Kane & Lynch 2 has a lot to prove. The original was met with a mixed reception from the gaming press, marred by the Gamespot Gerstmann controversy and generally considered to be an overhyped and uninspired little game... but Eidos and IO are doing their damnedest to turn it around. In order to show off their new take on the franchise, they've granted us access to a brief singleplayer segment as well as the three multiplayer modes: Fragile Alliance, Undercover Cop and Cops & Robbers.
Before we start getting into the nitty gritty of these three game modes, we need to start with the basics. K&L2 feels a little tighter this time around- and whilst it's definitely still clunky and cumbersome compared to its competition, the cover system is a lot more slick and functional than before. A nifty 'second chance' mechanic allows you to crawl around, get up and continue the fight when downed rather than faffing about with the syringe system.
Artistically, K&L2 is styled to resemble like a Youtube video shot from a shaky handheld camera. Whilst this distinct visual style gels well with the story's gritty mood, it's genuinely horrible in multiplayer. It induces headaches, obscures distant targets and is generally distracting... but turning the film grain off reveals some very average graphics.
Also, as a general note to developers, could you please stop making people swear every three seconds to make your games seem more adult? I'm no prude (in fact, I demand filthy ultraviolence from any shooting title)- but it just comes off as immature and overcompensatory rather than authentic. Less is definitely more in this case!
Anyway, it's time to get involved and stuck into the multiplayer! If only things were that easy in the demo... since it demands that full 8-man teams ready up before the game can get underway. Whilst the full game will hopefully rectify this oversight, it's truly vexing to sit around for several minutes with a nearly full lobby as Chinese pop music drives you inexorably insane.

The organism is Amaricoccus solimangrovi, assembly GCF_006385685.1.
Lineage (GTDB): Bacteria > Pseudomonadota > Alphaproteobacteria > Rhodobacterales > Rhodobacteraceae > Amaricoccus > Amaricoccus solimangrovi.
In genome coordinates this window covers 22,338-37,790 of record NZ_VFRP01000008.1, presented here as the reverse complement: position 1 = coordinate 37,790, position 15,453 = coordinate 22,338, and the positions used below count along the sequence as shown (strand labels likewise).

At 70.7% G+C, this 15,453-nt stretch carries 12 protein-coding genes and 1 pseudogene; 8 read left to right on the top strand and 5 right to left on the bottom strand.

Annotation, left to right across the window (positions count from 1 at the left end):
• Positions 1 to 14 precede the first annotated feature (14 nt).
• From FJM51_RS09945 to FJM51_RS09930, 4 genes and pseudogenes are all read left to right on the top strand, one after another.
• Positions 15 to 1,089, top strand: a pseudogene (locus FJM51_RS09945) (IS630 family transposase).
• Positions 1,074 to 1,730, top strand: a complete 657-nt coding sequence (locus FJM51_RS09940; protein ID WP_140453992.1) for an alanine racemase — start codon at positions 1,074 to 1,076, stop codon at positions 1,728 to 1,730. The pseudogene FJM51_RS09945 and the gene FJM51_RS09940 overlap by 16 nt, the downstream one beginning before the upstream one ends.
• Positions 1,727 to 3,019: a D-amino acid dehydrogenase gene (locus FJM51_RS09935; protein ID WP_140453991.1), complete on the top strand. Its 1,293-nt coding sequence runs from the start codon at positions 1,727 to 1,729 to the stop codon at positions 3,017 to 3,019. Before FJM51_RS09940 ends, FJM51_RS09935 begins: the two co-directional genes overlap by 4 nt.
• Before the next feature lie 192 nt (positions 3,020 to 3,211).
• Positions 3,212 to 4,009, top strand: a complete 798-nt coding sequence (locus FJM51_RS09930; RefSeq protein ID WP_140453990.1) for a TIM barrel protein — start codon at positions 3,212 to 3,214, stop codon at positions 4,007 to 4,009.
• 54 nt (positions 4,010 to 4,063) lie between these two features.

Fragile Alliance will be instantly familiar to fans of the original Kane & Lynch. A team of robbers have to steal 4 million dollars or important documents and fight their way through swarms of AI police to the extraction point several streets away. So far, so easy... except that the game actively encourages you to kill your friends and steal their cash.
Just to make things even more exciting, getting killed will respawn you as a dirty cop. You'll do your best to butcher your old allies whilst stealing their wad for yourself- and it's fun to blend in with the AI crowd only to deliver some headshots out of left field. Weapons can be bought and sold between matches with your ill-gotten gains; and on the whole, Fragile Alliance is quite a solid little game mode. Each match is quick, dirty and utterly unpredictable... and there's real scope for long term alliances, friends and deadly online rivals to be made and betrayed.
Undercover Cop is a variant of Fragile Alliance with a sting in the tail. One of the gang is, in actuality, a filthy rat... and is looking to quietly exterminate the entire team without being ratted out. To this end he can kill teammates without being detected as a traitor, meaning that everyone has to stay close and trust no-one.
I was lucky enough to spawn as the UC- and it was one of the most interesting multiplayer experiences I've had in a while. Sticking close to my team, I was able to quietly pick off a couple of stragglers and steal their weaponry while feigning innocence at every opportunity. However, my vastly increased money total caught the attention of a greedy teammate who killed me for the dinero- without even knowing I was the snake in the grass!
Unfortunately, every other time I played Undercover Cop mode, everyone just opened fire on everyone else in the first minute of the game. I fear this will sadly become the norm.
Cops & Robbers is basically a straight deathmatch (by Kane & Lynch standards)- and it's pretty mundane. Once again, it uses the Fragile Alliance framework but introduces a full team of police into the mix. Frankly it doesn't bring anything particularly worthwhile to the table that other shooters don't already handle with more flair and pizazz. Oh well.
Finally, IO have included an Arcade Mode that uses the same multiplayer level and objective but replaces the online opponents with bots. This gametype is exceptionally useful for learning the maps and basically acts as an old-school 'skirmish' mode. Sure, it might be fairly dry, but at least it gives some extra (potentially limitless, if you've got a high boredom threshold) singleplayer value. Not enough games include a skirmish option these days- and I respect that.
Final thoughts? Kane & Lynch 2 is better, tighter and more interesting than it's predecessor... but it still needs a fair bit of polish to stand out in the glutted shooter marketplace. More responsive controls, some graphical tweaks and the addition of a little genuine charm will be required for K&L2 to flourish on Xbox Live and PSN; though we hope that it'll deliver a story that can rival the original. Stay tuned for our take on the singleplayer campaign!